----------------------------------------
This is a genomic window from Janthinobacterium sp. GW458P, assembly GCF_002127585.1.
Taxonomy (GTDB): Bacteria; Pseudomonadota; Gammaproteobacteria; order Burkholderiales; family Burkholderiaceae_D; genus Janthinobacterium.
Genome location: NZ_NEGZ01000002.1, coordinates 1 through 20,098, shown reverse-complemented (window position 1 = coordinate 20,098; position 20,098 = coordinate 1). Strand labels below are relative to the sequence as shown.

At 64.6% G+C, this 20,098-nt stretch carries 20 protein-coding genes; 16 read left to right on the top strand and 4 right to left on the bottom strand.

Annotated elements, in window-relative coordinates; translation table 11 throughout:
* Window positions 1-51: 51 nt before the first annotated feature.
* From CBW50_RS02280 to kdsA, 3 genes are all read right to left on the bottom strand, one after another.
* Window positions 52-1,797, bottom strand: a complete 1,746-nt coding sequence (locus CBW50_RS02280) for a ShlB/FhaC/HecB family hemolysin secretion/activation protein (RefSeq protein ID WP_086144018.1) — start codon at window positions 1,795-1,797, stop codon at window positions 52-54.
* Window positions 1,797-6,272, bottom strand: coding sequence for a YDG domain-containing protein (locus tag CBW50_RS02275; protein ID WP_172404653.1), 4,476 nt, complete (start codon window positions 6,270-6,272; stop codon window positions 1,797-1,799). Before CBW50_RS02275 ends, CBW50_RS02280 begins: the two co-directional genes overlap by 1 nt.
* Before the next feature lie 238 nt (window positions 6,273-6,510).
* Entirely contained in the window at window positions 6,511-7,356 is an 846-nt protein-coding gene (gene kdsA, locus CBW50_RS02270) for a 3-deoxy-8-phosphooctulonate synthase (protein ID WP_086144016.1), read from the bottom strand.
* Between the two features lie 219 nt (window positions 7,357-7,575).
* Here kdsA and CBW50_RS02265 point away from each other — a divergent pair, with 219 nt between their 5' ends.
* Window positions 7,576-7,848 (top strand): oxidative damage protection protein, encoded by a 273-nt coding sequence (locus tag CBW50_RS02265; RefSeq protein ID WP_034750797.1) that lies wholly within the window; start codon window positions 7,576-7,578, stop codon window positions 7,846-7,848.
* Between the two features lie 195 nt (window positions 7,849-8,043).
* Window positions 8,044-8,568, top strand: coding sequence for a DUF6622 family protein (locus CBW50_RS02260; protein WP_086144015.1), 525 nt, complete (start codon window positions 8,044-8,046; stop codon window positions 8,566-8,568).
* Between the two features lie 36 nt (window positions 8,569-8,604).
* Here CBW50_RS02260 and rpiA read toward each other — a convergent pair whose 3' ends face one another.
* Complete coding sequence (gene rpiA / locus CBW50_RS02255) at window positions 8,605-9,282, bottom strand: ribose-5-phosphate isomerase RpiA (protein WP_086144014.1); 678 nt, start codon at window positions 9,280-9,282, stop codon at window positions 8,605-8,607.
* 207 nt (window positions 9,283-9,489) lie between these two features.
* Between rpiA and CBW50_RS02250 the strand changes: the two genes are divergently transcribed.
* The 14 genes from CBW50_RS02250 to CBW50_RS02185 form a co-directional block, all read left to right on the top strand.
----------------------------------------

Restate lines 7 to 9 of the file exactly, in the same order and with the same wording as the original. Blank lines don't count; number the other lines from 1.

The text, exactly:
* From CBW50_RS02280 to kdsA, 3 genes are all read right to left on the bottom strand, one after another.
* Window positions 52-1,797, bottom strand: a complete 1,746-nt coding sequence (locus CBW50_RS02280) for a ShlB/FhaC/HecB family hemolysin secretion/activation protein (RefSeq protein ID WP_086144018.1) — start codon at window positions 1,795-1,797, stop codon at window positions 52-54.
* Window positions 1,797-6,272, bottom strand: coding sequence for a YDG domain-containing protein (locus tag CBW50_RS02275; protein ID WP_172404653.1), 4,476 nt, complete (start codon window positions 6,270-6,272; stop codon window positions 1,797-1,799). Before CBW50_RS02275 ends, CBW50_RS02280 begins: the two co-directional genes overlap by 1 nt.